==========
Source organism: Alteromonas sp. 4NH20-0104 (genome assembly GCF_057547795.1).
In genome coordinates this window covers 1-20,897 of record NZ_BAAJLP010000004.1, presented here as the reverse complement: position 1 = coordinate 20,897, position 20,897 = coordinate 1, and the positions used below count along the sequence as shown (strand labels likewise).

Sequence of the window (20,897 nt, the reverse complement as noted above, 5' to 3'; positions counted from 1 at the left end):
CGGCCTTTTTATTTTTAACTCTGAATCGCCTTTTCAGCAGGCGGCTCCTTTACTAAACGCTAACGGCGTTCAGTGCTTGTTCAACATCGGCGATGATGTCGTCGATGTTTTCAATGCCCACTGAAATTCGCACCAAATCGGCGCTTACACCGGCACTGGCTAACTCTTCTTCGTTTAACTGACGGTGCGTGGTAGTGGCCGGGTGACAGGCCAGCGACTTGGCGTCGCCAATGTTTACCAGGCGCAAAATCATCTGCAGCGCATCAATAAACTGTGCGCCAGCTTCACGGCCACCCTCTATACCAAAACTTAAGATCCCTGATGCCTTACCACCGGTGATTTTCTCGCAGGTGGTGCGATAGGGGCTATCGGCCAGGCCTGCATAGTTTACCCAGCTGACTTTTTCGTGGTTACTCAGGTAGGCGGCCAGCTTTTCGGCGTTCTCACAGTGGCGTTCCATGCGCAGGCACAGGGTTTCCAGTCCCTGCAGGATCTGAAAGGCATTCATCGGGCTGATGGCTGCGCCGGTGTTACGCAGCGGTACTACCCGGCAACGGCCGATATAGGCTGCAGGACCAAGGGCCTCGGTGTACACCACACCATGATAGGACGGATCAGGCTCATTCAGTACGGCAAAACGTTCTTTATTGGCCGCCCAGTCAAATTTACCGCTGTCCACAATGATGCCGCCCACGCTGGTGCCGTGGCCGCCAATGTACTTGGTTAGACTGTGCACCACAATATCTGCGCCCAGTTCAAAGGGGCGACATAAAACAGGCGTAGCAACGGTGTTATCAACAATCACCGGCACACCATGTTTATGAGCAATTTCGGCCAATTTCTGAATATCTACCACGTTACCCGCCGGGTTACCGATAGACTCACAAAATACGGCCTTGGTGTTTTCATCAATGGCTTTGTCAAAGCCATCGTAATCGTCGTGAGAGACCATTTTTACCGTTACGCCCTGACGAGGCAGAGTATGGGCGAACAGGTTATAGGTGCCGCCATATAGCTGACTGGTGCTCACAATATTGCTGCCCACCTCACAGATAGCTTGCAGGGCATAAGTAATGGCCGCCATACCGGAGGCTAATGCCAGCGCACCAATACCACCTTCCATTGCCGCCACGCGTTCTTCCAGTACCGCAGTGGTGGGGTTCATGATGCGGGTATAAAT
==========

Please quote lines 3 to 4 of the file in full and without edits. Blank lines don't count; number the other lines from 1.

Sequence of the window (20,897 nt, the reverse complement as noted above, 5' to 3'; positions counted from 1 at the left end):
CGGCCTTTTTATTTTTAACTCTGAATCGCCTTTTCAGCAGGCGGCTCCTTTACTAAACGCTAACGGCGTTCAGTGCTTGTTCAACATCGGCGATGATGTCGTCGATGTTTTCAATGCCCACTGAAATTCGCACCAAATCGGCGCTTACACCGGCACTGGCTAACTCTTCTTCGTTTAACTGACGGTGCGTGGTAGTGGCCGGGTGACAGGCCAGCGACTTGGCGTCGCCAATGTTTACCAGGCGCAAAATCATCTGCAGCGCATCAATAAACTGTGCGCCAGCTTCACGGCCACCCTCTATACCAAAACTTAAGATCCCTGATGCCTTACCACCGGTGATTTTCTCGCAGGTGGTGCGATAGGGGCTATCGGCCAGGCCTGCATAGTTTACCCAGCTGACTTTTTCGTGGTTACTCAGGTAGGCGGCCAGCTTTTCGGCGTTCTCACAGTGGCGTTCCATGCGCAGGCACAGGGTTTCCAGTCCCTGCAGGATCTGAAAGGCATTCATCGGGCTGATGGCTGCGCCGGTGTTACGCAGCGGTACTACCCGGCAACGGCCGATATAGGCTGCAGGACCAAGGGCCTCGGTGTACACCACACCATGATAGGACGGATCAGGCTCATTCAGTACGGCAAAACGTTCTTTATTGGCCGCCCAGTCAAATTTACCGCTGTCCACAATGATGCCGCCCACGCTGGTGCCGTGGCCGCCAATGTACTTGGTTAGACTGTGCACCACAATATCTGCGCCCAGTTCAAAGGGGCGACATAAAACAGGCGTAGCAACGGTGTTATCAACAATCACCGGCACACCATGTTTATGAGCAATTTCGGCCAATTTCTGAATATCTACCACGTTACCCGCCGGGTTACCGATAGACTCACAAAATACGGCCTTGGTGTTTTCATCAATGGCTTTGTCAAAGCCATCGTAATCGTCGTGAGAGACCATTTTTACCGTTACGCCCTGACGAGGCAGAGTATGGGCGAACAGGTTATAGGTGCCGCCATATAGCTGACTGGTGCTCACAATATTGCTGCCCACCTCACAGATAGCTTGCAGGGCATAAGTAATGGCCGCCATACCGGAGGCTAATGCCAGCGCACCAATACCACCTTCCATTGCCGCCACGCGTTCTTCCAGTACCGCAGTGGTGGGGTTCATGATGCGGGTATAAAT